Finally, Valencia complains his involvement in the present crime was no more than his co-defendant's yet his sentence was eight years longer. Valencia asserts this disproportionate sentencing between co-defendants violates the equal protection clause and/or constitutes cruel and unusual punishment as applied to him. As noted, the claimed disproportionality arises from application of the recidivist statutes in this case and not from any decision based on relative culpability for the present offense.4 In People v. Weaver (1984) 161 Cal.App.3d 119, 207 Cal.Rptr. 419 the court held a sentence enhanced by an addition of 15 years because of three prior serious felony convictions was not unconstitutional as constituting cruel and unusual punishment. The court following the analysis of In re Lynch (1972) 8 Cal.3d 410, 105 Cal.Rptr. 217, 503 P.2d 921 concluded the seriousness of the present offense in addition to defendant's prior record indicated a proportional sentence. The same reasoning is applicable here. As was said in People v. Villasenor (1984) 152 Cal.App.3d 30, 199 Cal.Rptr. 349, a case upholding Penal Code section 667 from constitutional attack on equal protection and cruel and unusual punishment grounds, “The nature of the crimes that bring into play Penal Code section 667, so that a five-year enhancement will apply to the sentence, in no way offends fundamental notions of human dignity, but rather reflects a reasonable and justifiable attempt by the electorate both to discourage recidivism and to punish those who commit serious offenses.” (Id. at p. 34, 199 Cal.Rptr. 349.)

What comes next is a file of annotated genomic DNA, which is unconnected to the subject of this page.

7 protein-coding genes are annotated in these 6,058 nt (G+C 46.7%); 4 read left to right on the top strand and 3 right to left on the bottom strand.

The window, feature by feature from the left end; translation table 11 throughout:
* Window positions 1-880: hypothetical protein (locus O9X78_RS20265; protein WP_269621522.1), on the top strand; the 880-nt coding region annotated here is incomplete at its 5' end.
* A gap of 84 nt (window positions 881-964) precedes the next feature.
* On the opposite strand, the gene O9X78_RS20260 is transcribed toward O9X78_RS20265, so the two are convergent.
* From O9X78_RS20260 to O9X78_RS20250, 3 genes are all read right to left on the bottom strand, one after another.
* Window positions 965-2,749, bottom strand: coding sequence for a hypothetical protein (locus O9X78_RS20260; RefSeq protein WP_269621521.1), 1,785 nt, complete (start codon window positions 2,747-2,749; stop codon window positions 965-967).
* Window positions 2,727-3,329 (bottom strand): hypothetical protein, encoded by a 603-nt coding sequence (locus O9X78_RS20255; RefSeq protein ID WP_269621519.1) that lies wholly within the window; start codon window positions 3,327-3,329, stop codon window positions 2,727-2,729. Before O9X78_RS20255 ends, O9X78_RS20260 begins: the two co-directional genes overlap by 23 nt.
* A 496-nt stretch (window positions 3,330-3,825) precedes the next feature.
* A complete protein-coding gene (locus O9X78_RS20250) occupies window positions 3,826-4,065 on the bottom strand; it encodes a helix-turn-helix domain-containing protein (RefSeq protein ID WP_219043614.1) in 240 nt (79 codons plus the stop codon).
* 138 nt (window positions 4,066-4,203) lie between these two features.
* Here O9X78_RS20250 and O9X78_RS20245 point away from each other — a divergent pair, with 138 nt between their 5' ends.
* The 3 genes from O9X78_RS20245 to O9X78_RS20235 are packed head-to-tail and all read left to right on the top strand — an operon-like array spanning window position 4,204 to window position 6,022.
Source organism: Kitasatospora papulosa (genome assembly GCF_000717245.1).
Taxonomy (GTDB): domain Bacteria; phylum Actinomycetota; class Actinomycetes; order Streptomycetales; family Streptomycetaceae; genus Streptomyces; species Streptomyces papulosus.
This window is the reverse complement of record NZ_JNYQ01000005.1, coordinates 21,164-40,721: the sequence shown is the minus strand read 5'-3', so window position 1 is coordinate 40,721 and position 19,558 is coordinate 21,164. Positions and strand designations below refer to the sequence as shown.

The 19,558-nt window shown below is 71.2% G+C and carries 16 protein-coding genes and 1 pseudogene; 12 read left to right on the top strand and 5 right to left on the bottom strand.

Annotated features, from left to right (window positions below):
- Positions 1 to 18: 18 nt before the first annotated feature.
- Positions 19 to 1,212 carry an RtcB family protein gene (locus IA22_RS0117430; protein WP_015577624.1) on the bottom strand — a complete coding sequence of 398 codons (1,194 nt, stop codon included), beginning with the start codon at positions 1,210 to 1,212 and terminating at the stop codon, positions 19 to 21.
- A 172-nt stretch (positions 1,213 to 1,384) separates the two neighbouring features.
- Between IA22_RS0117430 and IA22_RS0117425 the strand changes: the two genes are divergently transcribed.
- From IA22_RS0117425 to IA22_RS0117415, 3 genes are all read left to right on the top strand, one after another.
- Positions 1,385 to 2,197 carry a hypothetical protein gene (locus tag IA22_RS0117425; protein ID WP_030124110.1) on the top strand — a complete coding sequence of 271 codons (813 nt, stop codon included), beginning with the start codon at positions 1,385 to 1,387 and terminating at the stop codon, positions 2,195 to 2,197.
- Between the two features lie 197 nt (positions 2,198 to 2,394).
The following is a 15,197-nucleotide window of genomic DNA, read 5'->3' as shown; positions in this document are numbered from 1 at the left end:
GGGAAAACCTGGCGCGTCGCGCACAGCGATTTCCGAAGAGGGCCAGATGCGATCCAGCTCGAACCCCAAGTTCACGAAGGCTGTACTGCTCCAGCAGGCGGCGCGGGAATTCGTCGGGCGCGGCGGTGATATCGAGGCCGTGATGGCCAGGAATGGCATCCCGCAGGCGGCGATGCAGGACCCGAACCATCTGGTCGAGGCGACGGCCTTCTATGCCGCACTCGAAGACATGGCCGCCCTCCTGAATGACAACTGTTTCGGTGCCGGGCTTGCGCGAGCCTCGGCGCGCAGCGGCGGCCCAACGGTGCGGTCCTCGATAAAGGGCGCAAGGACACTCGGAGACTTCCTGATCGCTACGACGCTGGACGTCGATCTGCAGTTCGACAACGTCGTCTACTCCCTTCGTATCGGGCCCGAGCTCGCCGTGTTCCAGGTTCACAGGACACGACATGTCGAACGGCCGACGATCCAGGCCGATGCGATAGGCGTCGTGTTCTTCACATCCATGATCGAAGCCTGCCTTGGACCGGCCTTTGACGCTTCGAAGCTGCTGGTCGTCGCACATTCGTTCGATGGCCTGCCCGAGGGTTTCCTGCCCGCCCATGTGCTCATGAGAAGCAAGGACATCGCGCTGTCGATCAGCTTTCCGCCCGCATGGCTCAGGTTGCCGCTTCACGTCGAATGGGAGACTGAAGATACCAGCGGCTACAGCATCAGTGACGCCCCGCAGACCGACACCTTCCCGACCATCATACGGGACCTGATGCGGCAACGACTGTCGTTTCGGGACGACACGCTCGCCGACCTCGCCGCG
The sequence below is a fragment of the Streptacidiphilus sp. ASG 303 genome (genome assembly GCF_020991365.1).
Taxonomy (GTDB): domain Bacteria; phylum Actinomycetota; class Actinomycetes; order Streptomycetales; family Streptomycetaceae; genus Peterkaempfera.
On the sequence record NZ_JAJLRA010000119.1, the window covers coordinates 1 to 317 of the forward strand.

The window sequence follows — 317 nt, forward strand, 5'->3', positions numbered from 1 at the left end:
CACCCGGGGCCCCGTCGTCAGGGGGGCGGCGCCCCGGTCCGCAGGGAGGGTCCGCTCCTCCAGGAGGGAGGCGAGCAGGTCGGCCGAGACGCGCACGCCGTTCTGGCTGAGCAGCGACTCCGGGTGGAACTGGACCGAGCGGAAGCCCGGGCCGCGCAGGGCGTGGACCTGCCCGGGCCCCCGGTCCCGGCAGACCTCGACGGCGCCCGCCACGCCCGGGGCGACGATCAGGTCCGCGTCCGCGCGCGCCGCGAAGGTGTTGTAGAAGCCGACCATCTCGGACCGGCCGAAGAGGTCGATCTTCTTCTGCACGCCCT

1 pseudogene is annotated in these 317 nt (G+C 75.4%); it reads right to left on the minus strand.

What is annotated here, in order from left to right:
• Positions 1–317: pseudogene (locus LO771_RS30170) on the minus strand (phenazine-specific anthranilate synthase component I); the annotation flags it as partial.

THE JUDGMENT IS AFFIRMED.
1. Smith's two prior prison terms were for burglary. (Pen.Code, § 459.) There is no indication in this record whether the burglaries were residential burglaries.
2. Penal Code section 1385 provides: “(a) The judge or magistrate may, either of [sic ] his or her own motion or upon the application of the prosecuting attorney, and in furtherance of justice, order an action to be dismissed. The reasons for the dismissal must be set forth in an order entered upon the minutes. No dismissal shall be made for any cause which would be ground of demurrer to the accusatory pleading. [¶] (b) This section does not authorize a judge to strike any prior conviction of a serious felony for purposes of enhancement of a sentence under Section 667.”
3. The defendant in Solem v. Helm, supra, 463 U.S. 277, 103 S.Ct. 3001 had suffered three prior convictions for third-degree burglary, one prior conviction for obtaining money under false pretenses, one prior conviction for grand larceny, a conviction for driving while intoxicated and the present offense was for uttering a “no account” check for $100. (Id. at pp. 279–280, 103 S.Ct. at pp. 3004–3005.)
4. In fact, Smith was given a greater sentence on the armed robbery count reflecting the court's view as to their relative culpability. On the other hand, Valencia's prior convictions were of a slightly more violent and serious character than those suffered by Smith.
SCOVILLE, Presiding Justice.
CROSBY and MOORE, JJ., concur.